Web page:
operation) instead of objects like numbers. The footnote:

Professor Peacock is the first, I believe, who

distinctly set forth the difference between what I have called the

technical and the logical branches of algebra.

credits Peacock with being the first to separate (what are now called)

the syntactic and the semantic aspects of algebra. In the second

foundations paper (in 1841) De Morgan proposed what he considered to be

a complete set of eight rules for working with symbolical algebra.

## 3. The Mathematical Analysis of Logic (1847)

Boole’s path to logic fame started in a curious way. In early 1847 he

was stimulated to launch his investigations into logic by a trivial

but very public dispute between De Morgan and the Scottish philosopher

Sir William Hamilton (not to be confused with the Irish mathematician

Sir William Rowan Hamilton). This dispute revolved around who deserved

credit for the idea of quantifying the predicate (e.g.,

“All *A* is all *B*,” “All *A*

is some *B*,” etc.). Within a few months Boole had

written his 82 page monograph, *Mathematical Analysis of Logic*, giving an algebraic approach to Aristotelian logic. (Some

say that this monograph and De Morgan’s book

*Formal Logic*

appeared on the same day in November 1847. )

The Introduction chapter starts with Boole reviewing the symbolical

method. The second chapter, First Principles, lets the symbol 1

represent the universe which “comprehends every conceivable class

of objects, whether existing or not.” Capital letters *X*, *Y*, *Z*,

… denoted classes. Then, no doubt heavily influenced by his very

successful work using algebraic techniques on differential operators,

and consistent with De Morgan’s 1839 assertion that algebraists

preferred interpreting symbols as operators, Boole introduced the

elective symbol *x* corresponding to the class *X*, the elective symbol *y*

corresponding to *Y*, etc. The *elective symbols* denoted election

operators—for example the election operator red when applied to

a class would elect (select) the red items in the class. (One can

simply replace the elective symbols by their corresponding class

symbols and have the interpretation used in *LT* in 1854.)

Then Boole introduced the first operation, the

*multiplication* *x**y* of elective symbols. The standard notation

*x**y* for multiplication also had a standard meaning for operators (for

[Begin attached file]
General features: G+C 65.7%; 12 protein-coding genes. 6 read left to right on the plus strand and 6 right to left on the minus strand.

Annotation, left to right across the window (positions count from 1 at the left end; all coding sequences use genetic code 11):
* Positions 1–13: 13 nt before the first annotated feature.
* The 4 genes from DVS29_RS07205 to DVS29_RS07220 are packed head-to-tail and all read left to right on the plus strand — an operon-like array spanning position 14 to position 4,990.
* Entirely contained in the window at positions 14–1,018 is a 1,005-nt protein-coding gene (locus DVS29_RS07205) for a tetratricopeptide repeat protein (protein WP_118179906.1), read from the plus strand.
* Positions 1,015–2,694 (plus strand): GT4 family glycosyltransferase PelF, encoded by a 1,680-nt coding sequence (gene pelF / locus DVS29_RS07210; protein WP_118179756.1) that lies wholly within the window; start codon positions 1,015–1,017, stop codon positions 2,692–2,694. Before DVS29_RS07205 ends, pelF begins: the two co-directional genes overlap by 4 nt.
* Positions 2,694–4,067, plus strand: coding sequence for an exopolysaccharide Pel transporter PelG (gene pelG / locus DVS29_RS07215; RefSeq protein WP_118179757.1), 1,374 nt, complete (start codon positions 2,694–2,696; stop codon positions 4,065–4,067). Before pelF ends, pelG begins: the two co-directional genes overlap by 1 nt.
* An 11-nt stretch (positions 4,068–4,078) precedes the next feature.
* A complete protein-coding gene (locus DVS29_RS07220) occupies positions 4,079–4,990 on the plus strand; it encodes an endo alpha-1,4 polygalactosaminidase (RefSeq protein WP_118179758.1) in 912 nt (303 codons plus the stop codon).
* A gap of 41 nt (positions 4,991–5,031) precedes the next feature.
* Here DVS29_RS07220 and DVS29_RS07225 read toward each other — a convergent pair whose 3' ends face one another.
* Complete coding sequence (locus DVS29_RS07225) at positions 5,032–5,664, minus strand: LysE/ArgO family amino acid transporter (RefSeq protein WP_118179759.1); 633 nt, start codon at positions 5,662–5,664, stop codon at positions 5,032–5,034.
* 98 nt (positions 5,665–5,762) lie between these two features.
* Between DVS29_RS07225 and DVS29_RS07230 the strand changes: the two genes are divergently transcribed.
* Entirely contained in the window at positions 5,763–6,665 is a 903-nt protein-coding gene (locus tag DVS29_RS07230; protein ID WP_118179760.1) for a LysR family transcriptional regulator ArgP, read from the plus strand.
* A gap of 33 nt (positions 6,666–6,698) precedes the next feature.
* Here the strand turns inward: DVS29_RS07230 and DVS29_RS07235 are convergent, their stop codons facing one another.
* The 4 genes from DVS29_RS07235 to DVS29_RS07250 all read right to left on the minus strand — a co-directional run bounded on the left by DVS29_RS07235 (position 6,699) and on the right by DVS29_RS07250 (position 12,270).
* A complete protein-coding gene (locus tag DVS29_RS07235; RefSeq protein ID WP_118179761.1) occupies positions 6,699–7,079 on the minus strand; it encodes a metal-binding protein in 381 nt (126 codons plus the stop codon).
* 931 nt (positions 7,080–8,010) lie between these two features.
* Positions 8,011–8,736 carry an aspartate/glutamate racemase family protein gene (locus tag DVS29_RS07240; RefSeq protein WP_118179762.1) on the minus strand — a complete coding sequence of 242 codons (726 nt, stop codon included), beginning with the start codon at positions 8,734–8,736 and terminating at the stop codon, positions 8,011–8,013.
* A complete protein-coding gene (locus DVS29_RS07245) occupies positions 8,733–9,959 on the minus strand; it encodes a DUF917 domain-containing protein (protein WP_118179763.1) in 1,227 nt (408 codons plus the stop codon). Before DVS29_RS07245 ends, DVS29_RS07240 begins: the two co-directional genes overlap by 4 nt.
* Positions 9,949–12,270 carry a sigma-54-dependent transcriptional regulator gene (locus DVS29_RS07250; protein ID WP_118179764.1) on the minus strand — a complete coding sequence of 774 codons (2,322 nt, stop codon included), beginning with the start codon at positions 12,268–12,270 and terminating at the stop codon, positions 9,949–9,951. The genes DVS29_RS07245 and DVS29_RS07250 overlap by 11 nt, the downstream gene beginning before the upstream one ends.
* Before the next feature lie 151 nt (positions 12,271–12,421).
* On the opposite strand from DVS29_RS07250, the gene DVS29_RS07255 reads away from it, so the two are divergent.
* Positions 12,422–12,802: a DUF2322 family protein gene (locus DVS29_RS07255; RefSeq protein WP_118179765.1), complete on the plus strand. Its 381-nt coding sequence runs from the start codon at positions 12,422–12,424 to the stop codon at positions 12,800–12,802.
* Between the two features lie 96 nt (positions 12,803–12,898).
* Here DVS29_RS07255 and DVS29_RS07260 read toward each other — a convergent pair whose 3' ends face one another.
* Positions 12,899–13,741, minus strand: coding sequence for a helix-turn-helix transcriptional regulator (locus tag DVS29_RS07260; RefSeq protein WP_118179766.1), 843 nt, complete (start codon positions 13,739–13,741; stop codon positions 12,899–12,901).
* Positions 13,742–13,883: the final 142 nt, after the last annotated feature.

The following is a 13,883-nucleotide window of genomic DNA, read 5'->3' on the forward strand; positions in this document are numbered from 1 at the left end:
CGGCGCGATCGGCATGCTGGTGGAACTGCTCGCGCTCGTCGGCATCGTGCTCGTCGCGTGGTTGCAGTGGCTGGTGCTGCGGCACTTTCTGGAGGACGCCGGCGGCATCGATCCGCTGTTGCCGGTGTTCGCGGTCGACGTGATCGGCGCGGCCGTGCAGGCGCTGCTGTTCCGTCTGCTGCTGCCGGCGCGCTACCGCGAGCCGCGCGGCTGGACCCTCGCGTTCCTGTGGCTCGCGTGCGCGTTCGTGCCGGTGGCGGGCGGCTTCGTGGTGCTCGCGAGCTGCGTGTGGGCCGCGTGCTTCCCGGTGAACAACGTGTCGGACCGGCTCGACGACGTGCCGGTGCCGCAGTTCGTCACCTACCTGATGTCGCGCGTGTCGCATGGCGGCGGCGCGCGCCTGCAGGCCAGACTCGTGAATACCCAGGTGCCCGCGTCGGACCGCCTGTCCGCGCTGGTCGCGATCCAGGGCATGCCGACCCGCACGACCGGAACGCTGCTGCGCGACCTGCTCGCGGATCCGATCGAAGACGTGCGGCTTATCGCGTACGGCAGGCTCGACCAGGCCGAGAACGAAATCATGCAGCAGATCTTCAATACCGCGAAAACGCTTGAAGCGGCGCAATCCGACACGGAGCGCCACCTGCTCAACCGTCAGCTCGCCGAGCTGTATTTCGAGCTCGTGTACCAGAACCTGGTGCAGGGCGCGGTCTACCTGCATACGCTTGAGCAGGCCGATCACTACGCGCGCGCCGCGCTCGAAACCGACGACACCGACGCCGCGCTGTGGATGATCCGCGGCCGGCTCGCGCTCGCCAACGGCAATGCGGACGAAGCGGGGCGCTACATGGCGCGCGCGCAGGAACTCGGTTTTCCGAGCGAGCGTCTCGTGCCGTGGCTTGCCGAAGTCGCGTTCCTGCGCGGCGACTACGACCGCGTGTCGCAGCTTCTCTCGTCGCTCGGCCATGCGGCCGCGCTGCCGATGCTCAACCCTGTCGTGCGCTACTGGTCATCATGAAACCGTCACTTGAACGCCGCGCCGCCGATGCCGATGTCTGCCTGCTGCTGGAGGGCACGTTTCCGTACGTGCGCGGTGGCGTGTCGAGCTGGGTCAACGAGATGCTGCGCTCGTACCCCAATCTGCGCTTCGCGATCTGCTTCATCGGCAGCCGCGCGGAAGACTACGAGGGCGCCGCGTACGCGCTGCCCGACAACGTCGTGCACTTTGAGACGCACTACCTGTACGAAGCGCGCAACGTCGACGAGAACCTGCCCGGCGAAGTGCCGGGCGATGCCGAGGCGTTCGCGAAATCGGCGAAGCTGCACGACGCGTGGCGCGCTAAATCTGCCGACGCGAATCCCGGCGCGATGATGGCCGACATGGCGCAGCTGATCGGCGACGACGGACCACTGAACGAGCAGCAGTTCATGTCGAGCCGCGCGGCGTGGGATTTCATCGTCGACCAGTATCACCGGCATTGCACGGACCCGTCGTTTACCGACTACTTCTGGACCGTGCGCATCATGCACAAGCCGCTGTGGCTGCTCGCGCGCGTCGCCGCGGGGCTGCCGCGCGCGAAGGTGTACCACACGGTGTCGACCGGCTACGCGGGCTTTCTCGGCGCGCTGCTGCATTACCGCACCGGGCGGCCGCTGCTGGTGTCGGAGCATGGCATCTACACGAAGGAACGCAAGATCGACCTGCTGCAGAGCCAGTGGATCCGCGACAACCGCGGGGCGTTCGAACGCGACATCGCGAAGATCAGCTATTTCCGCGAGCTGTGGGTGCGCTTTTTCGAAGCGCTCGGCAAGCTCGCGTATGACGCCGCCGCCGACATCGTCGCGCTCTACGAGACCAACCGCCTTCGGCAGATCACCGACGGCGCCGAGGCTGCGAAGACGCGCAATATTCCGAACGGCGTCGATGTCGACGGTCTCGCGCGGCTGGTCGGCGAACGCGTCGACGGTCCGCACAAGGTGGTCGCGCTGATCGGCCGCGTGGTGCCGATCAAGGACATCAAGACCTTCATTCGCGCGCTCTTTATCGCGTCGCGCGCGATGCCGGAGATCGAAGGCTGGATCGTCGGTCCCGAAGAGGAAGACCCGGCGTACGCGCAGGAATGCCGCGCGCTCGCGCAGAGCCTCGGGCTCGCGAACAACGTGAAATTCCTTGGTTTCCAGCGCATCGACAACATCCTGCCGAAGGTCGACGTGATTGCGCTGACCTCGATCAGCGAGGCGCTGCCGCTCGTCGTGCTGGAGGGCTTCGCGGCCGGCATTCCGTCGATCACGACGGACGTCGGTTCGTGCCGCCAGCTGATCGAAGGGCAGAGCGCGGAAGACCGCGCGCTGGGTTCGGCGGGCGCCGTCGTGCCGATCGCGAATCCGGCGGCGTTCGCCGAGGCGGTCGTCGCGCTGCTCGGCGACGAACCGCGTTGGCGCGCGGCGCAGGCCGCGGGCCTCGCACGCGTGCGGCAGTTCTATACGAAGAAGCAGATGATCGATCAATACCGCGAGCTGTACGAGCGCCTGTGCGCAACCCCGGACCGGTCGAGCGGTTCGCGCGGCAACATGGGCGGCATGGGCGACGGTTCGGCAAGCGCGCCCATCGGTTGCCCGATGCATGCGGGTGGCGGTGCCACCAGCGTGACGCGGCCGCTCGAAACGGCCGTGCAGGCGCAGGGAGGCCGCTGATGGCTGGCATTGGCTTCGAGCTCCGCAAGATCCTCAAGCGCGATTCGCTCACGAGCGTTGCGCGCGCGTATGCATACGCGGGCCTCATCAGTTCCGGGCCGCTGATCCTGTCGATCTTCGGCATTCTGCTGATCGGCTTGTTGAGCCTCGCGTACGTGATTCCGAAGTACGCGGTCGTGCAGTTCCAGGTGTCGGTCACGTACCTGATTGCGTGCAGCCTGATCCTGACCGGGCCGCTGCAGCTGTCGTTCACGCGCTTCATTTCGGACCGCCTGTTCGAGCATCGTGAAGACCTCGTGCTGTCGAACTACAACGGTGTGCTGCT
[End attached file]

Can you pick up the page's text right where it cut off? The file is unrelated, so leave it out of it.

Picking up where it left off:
example, differential operators), namely one applied *y* to an object and

then *x* is applied to the result. (In modern terminology, this is the

*composition* of the two operators.) Thus, as pointed out by

Hailperin (1986), it seems likely that this established notation

convention handed Boole his definition of multiplication of elective

symbols as composition of operators. When one switches to using classes

instead of elective operators, as in *LT*, the corresponding

multiplication of two classes results in their intersection.

The first law in *MAL* was the *distributive law*

*x*(*u*+*v*) = *x**u* + *x**v*,

where Boole said that *u*+*v* corresponded to dividing

a class into two parts. This was the first mention of addition. On

p. 17 Boole added the *commutative law* *x**y*

= *y**x* and the *idempotent law*

*x*

^{2}=

*x*(which Boole called

the

*index law*). Once these two laws of Gregory were secured,

Boole believed he was entitled to fully employ the ordinary algebra of

his time, and indeed one sees Taylor series and Lagrange multipliers

in

*MAL*. The law of idempotent class symbols,

*x*

^{2}=

*x*, was different from the two

fundamental laws of symbolical algebra—it only applied to the

individual elective symbols, not in general to compound terms that one

could build from these symbols. For example, one does not in general

have (

*x*+

*y*)

^{2}=

*x*+

*y*in

Boole’s system since, by ordinary algebra with idempotent class

symbols, this would imply 2

*x*

*y*= 0, and

then

*x*

*y*= 0, which would force

*x*

and

*y*to represent disjoint classes. But it is not the case

that every pair of classes is disjoint.

Boole focused on Aristotelian logic in *MAL*, with its 4 types

of categorical propositions and an open-ended collection of

hypothetical propositions. In the chapter Of Expression and

Interpretation, Boole said that necessarily the class not-*X*

is expressed by 1−*x*. This is the first appearance of

*subtraction*. Then he gave equations to express the categorical

propositions (see in

Section 6.2

below). The first to be expressed was All *X* is *Y*,

for which he used *x**y* = *x*, which he then

converted into *x*(1−*y*) = 0. This was the first

appearance of 0 in *MAL*—it was not introduced as the

symbol for the empty class. Indeed the empty class did not appear

in *MAL*. Evidently an equation *E* = 0 performed the

role of a predicate in *MAL*, asserting that the class denoted

by *E* simply did not exist. (In *LT*, the empty class

would be denoted by 0.) Boole went beyond the foundations of

symbolical algebra that Gregory had used in 1844—he added De